LBS providers

Regardless of the technology employed to identify the device user’s location, such information is potentially sensitive. In the wrong hands, such information might be used in ways a user does not expect – or even in ways that could jeopardize the user’s safety. Accordingly, the key to managing the way in which an LBS application uses and shares such information is understanding the party or parties providing the specific LBS service(s) – whether (1) T‑Mobile or (2) a Third-Party – and then understanding those parties’ policies and terms of use for the service or application.


T‑Mobile LBS applications

Where T‑Mobile directly provides an LBS service/application (whether network-based or GPS), the device user will be provided notice of how location information will be gathered, used, and stored, and the user will be required to give affirmative consent for the use of their location information. Because the issues associated with any specific service/application will vary (e.g., using location information for driving directions vs. sharing location information with friends), users should carefully review the specific T‑Mobile terms and conditions applicable to an LBS service/application for privacy implications. In this regard, T‑Mobile follows the Best Practices Guidelines for Location-Based Services as established by the CTIA, the International Association for the Wireless Telecommunications Industry. See Guidelines.

Example: T‑Mobile develops an enhanced “contacts” application that allows a user to share her current location with all or selected contacts in her address book; and if those contacts are also T‑Mobile customers, allows the contacts to share their location information. Each user would be given notice of how the location sharing works – including how long T‑Mobile would keep historical records of user location – and require an affirmative consent to share their location information. Moreover, each user would be able to revoke the sharing permission at any time. In this way, the user remains in control of whether others can or cannot have access to her current location.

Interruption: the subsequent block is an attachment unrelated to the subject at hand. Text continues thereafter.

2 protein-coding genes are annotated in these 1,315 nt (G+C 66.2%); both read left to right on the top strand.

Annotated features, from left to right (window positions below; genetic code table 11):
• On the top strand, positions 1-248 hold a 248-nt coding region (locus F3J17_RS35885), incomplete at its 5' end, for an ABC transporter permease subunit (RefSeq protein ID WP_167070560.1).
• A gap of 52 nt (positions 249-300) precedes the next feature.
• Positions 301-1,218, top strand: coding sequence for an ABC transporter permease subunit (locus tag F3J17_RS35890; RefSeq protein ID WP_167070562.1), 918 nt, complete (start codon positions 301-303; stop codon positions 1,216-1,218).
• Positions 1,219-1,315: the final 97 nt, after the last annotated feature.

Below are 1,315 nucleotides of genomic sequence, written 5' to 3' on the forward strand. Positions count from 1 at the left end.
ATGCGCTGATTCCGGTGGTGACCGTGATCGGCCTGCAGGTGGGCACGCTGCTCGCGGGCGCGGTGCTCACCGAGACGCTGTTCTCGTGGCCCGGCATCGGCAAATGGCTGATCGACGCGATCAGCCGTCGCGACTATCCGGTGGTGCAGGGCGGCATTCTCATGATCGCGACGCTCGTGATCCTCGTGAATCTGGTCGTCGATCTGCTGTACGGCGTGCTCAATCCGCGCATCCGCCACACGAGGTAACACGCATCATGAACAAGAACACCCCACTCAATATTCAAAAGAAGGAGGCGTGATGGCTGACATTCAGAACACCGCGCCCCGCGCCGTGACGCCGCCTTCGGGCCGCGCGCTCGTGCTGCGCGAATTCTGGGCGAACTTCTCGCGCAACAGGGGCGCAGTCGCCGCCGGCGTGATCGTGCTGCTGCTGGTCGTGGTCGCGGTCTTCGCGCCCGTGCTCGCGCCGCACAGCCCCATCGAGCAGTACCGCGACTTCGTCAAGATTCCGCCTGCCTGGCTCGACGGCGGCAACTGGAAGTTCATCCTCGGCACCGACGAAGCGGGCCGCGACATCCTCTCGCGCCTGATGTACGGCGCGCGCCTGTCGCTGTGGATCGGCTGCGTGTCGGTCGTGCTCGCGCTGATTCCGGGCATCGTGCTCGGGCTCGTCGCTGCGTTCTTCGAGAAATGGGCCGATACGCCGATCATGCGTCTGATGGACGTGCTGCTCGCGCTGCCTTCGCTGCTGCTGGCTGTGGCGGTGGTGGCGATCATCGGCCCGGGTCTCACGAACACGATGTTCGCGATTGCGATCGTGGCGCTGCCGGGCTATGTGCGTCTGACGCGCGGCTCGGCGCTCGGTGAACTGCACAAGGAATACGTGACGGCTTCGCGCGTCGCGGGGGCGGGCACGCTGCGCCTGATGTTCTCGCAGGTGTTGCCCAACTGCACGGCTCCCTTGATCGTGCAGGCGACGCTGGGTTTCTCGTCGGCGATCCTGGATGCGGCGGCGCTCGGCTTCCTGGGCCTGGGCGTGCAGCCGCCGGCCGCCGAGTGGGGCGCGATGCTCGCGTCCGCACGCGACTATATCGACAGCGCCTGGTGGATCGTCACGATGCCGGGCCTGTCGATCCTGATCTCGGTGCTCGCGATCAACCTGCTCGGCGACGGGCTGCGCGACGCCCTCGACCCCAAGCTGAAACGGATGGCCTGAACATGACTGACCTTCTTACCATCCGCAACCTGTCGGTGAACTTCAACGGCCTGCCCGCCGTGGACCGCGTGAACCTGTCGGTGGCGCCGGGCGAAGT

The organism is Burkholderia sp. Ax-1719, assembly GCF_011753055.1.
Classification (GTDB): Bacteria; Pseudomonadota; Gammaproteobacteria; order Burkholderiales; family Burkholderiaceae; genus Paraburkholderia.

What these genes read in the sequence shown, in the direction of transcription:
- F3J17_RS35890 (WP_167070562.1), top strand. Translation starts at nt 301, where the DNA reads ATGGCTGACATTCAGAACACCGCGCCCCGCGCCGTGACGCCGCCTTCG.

Third-Party LBS applications

Given the mobile device advances that now allow users to download and run virtually unlimited third-party applications, many LBS services/applications will be provided by third-parties – and most of those will use GPS technology. (For more information regarding third-party applications, click here.) Because T‑Mobile does not ultimately control or oversee the operations of such third parties, it’s critical that users carefully review the third-parties’ privacy policies and other terms before they authorize the sharing of location information. Users should always be given options for managing when and how their location information can be shared.

Example: Company ABC creates a downloadable application that uses a device’s GPS capabilities to provide driving or hiking directions on the device. Users should carefully review ABC’s terms and privacy policy before downloading the application and should have the ability to revoke any LBS consent at any time.

The LBS revolution has begun. Used properly, LBS applications promise unprecedented benefits to mobile device users. But users must remain vigilant in protecting their own privacy and managing when and how their location information is used by the various services/applications they place on their device.

1. Various Google™ mapping applications utilize essentially the same technology to locate a mobile device. It should be noted, however, that Google has independently mapped the cell tower locations of the major U.S. carriers (including T‑Mobile) and is not receiving real-time location information directly from such carriers – even on Android™ devices such as the T‑Mobile G1™ with Google™ or the T‑Mobile MyTouch 3G™ with Google™.